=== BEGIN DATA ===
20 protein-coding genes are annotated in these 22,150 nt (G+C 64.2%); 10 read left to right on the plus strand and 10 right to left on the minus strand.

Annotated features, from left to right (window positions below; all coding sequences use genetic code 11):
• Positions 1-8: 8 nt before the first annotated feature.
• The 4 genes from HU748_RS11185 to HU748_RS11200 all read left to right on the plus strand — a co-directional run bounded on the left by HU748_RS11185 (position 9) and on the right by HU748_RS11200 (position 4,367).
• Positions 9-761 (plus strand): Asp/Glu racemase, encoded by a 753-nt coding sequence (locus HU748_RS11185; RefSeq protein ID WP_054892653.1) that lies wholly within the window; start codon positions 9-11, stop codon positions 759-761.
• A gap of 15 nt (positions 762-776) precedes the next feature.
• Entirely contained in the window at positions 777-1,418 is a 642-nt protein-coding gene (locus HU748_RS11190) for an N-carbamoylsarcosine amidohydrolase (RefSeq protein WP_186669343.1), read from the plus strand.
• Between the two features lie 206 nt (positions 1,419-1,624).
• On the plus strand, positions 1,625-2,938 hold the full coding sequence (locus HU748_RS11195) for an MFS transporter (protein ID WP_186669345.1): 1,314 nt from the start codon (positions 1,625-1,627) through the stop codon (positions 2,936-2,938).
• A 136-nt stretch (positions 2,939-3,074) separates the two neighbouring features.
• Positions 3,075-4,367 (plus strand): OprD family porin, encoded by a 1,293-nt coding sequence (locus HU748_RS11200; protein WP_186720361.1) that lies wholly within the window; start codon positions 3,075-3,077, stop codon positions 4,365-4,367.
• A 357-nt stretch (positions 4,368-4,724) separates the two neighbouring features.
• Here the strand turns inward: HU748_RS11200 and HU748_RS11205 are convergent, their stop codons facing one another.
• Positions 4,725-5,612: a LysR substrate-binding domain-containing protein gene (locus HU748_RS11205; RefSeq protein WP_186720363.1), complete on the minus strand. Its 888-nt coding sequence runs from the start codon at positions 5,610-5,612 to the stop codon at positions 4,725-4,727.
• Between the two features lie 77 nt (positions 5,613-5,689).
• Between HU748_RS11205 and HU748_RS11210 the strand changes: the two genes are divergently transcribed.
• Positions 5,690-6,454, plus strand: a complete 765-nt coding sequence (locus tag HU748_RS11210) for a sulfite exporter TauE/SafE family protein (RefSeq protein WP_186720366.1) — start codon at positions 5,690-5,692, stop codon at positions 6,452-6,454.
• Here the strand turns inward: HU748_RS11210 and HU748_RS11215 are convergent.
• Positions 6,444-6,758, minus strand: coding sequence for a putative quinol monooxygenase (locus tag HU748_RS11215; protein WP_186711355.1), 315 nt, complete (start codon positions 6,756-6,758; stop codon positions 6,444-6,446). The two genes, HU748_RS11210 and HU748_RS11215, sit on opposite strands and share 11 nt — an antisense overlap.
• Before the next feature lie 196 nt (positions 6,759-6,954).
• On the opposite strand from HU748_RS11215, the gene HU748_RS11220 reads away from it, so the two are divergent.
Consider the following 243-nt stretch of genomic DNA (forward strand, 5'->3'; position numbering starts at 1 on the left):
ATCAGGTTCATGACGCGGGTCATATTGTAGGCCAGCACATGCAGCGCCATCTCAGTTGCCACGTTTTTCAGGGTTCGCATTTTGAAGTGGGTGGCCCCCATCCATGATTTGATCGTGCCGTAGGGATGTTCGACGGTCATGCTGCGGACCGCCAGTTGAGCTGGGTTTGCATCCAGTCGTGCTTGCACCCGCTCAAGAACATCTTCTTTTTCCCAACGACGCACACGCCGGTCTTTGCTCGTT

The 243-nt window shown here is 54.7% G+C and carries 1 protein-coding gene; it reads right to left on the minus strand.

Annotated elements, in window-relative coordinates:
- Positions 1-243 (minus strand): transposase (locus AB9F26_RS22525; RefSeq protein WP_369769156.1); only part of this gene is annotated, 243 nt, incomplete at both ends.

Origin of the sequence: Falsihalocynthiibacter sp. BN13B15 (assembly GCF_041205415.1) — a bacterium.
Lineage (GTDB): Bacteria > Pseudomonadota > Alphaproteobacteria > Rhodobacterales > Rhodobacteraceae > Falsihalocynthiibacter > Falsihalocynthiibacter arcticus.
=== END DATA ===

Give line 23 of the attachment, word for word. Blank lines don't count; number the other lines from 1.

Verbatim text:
ATCAGGTTCATGACGCGGGTCATATTGTAGGCCAGCACATGCAGCGCCATCTCAGTTGCCACGTTTTTCAGGGTTCGCATTTTGAAGTGGGTGGCCCCCATCCATGATTTGATCGTGCCGTAGGGATGTTCGACGGTCATGCTGCGGACCGCCAGTTGAGCTGGGTTTGCATCCAGTCGTGCTTGCACCCGCTCAAGAACATCTTCTTTTTCCCAACGACGCACACGCCGGTCTTTGCTCGTT